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Children must be protected from film and TV violence

Analyses showed that MSE predicted age of sexual debut, both directly and indirectly through changes in sensation seeking.



The impact of depiction of sex and violence in the context of Hindi and other Indian language films has often been discussed in the context of censorship. However, there is a need to look at this issue in the wider context of its overall impact and relate it to other changes in society. Further, there is a need to examine this issue in the context of not just popular feature films but also in the context of TV programmes, short films, videos, and clips. Moreover, as some of the most important research has been conducted in the USA and Europe, we must look at this research also, not confining ourselves just to the much fewer studies available on Hindi cinema and other Indian language films.

An increasing number of studies have been warning against the possibilities of harmful impacts of some aspects of the contents of popular films and TV programmes on children and adolescents. More recently such concerns have been voiced also in the context of video games.

A report issued by the American Academy of Child and Adolescent Psychiatry in December 2017, while drawing attention to the high violence content of TV programmes, stated that hundreds of studies of effects of TV violence on children and teenagers have found that due to excessive exposure children may:

  • become ‘immune’ or numb to the horrors of violence,
  •  begin to accept violence as a means to solve problems,
  • imitate the violence they observe on TV,
  •  and identify with certain characters, victims and victimizers.


Extensive viewing of television violence by children, the Academy report points out, causes greater aggressiveness. Sometimes watching a single violent programme can increase aggressiveness. Programmes that show more realistic, frequently repeated violence as well as unpunished violence are likely to be imitated more. Children with emotional, behavioral and learning problems, or who are more impulsive, may come under greater influence. Research by psychologists L. Rowell Huesmann, Leonard Eron and others starting in the 1980s revealed that children who watched many hours of violence on TV when they were in elementary school went on to show higher levels of aggressive behavior when they became teenager.

Following their life further, the researchers found that when they grew into adults, they were more likely to be arrested and prosecuted for criminal acts. A review in 2010 by psychologist Craig A. Anderson and others concluded – “The evidence strongly suggests that exposure to violent video games is a causal risk factor for increased aggressive behavior, aggressive cognition and aggressive affect and for decreased empathy and pro-social behavior.” In another study by Ross E O’hara, Fredrick X Gibbons et al , the relations among early movie sexual exposure (MSE), sexual debut and risky sexual behavior in adulthood (i.e. multiple sexual partners and inconsistent condom use) were examined in a longitudinal study of US adolescents.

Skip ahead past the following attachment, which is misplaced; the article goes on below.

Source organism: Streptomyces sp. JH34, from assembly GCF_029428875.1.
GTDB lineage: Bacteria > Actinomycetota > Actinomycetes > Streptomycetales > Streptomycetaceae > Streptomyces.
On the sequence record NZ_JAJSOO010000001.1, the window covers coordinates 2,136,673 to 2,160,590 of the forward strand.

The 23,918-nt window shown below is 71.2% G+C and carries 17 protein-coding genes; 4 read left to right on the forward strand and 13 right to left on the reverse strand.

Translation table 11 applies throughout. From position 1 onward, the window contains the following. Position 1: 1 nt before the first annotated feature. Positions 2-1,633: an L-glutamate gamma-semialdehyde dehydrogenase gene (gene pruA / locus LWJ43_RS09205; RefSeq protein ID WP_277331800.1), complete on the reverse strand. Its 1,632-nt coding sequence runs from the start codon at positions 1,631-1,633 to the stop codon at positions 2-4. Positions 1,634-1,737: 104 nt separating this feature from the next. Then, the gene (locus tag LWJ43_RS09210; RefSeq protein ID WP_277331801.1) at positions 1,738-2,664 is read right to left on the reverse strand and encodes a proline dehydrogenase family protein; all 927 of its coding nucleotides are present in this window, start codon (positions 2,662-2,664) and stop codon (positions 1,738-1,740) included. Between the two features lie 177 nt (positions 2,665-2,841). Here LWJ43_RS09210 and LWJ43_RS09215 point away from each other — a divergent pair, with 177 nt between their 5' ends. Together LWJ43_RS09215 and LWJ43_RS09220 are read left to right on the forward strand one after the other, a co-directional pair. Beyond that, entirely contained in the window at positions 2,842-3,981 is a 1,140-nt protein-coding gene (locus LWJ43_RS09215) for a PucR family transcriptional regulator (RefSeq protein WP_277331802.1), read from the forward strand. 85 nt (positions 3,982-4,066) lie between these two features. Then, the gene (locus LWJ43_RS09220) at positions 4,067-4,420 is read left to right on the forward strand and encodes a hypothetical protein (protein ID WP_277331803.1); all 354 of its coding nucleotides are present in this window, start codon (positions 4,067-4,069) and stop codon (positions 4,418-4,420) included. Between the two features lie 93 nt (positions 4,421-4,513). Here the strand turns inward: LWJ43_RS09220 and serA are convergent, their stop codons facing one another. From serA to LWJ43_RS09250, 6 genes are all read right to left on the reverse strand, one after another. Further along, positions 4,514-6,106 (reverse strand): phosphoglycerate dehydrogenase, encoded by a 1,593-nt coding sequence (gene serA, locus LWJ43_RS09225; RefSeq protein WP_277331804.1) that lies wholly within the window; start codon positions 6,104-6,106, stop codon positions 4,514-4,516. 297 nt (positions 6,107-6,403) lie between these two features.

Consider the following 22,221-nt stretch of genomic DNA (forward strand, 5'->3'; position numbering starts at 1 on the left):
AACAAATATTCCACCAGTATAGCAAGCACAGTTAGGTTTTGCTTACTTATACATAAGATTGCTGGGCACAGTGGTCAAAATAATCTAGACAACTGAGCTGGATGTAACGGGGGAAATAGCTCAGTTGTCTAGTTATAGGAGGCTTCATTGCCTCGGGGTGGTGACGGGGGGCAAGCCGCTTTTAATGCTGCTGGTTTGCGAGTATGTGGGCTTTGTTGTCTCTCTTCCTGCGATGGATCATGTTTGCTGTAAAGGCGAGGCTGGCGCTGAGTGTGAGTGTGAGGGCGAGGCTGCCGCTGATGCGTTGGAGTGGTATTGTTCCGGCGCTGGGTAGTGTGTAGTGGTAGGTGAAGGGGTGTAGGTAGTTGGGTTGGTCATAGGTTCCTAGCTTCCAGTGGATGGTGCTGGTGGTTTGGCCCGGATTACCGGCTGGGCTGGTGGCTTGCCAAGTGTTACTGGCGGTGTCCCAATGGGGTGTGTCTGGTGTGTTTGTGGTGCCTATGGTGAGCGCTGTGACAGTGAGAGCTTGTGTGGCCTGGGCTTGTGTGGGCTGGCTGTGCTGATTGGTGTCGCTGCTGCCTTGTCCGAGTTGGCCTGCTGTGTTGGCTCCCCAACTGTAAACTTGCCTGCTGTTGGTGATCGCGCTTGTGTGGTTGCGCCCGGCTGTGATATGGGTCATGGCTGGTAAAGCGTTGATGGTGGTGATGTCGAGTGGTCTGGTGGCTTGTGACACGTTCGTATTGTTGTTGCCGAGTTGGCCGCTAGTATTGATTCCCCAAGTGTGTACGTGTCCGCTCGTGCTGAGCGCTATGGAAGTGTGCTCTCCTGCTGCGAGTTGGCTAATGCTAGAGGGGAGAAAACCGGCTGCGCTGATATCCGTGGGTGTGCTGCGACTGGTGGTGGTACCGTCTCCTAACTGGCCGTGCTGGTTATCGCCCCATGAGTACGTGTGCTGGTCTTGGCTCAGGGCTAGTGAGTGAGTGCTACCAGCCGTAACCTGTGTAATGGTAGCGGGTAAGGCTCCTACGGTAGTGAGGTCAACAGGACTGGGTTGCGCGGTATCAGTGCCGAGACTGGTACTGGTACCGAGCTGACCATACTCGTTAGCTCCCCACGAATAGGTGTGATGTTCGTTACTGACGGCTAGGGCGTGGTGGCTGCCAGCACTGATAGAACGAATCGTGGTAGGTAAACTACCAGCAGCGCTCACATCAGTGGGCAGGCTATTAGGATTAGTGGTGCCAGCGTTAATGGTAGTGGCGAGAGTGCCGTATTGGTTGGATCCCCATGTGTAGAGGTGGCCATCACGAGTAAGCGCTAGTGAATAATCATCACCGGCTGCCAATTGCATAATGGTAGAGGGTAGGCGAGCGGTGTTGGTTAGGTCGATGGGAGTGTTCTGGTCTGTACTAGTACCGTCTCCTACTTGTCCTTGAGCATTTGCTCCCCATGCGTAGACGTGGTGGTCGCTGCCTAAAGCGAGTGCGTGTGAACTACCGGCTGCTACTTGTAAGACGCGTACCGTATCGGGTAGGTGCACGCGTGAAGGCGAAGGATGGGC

Analyses showed that MSE predicted age of sexual debut, both directly and indirectly through changes in sensation seeking. MSE also predicted engagement in risky sexual behavior both directly and indirectly via early sexual debut. These researchers suggest that MSE may promote sexual risk-taking both by modifying sexual behavior and by accelerating the normal rise in sensation seeking during adolescence. L. Rowell Huesmann and Laramie D. Taylor write in their paper titled ‘The role of media violence in violent behavior’: “Media violence poses a threat to public health in as much as it leads to an increase in real world violence and aggression.

Research shows that fictional television and film violence contribute to both a short-term and long-term increase in aggression and violence in young viewers. Television news violence also contributes to increased violence, principally in the imitative suicides and aggressions. Video games are clearly capable of producing an increase of aggression and violence in the short term…” Further these researchers say that the threat in this context is “large enough to place it in the category of known threats to public health.” Clearly these studies point to the need for a lot of caution with respect to the unintentional but nevertheless serious adverse impacts of cinema, TV and videos, particularly on adolescents, children and impressionable sections of viewers.

In particular, there is a clear need for caution in the context of films and TV programmes with a large dose of sex, violence and horror. In the case of horror, much longer impacts of films have been noted, continuing for several years. These films can increase the risk of disturbed sleep, anxiety, and obsession. In a study, while nearly 52 per cent youth said that they suffered such impacts immediately after seeing such films, 25 per cent also reported a stretching ‘impact’ in the sense that some of these adverse effects continued even after several years.

Hence, while caution is needed in several contexts, in the case of horror films exposure is best avoided for children. Some of the adverse effects, particularly in the context of violence have also been noticed in the content of several cartoon films and the super-heroes created by them in the world of children. Hence there is reason for caution in this context, too. At the same time, there is a need for preparing better and healthier entertainment for children in the form of films and TV programmes, linking these to the challenges of present times.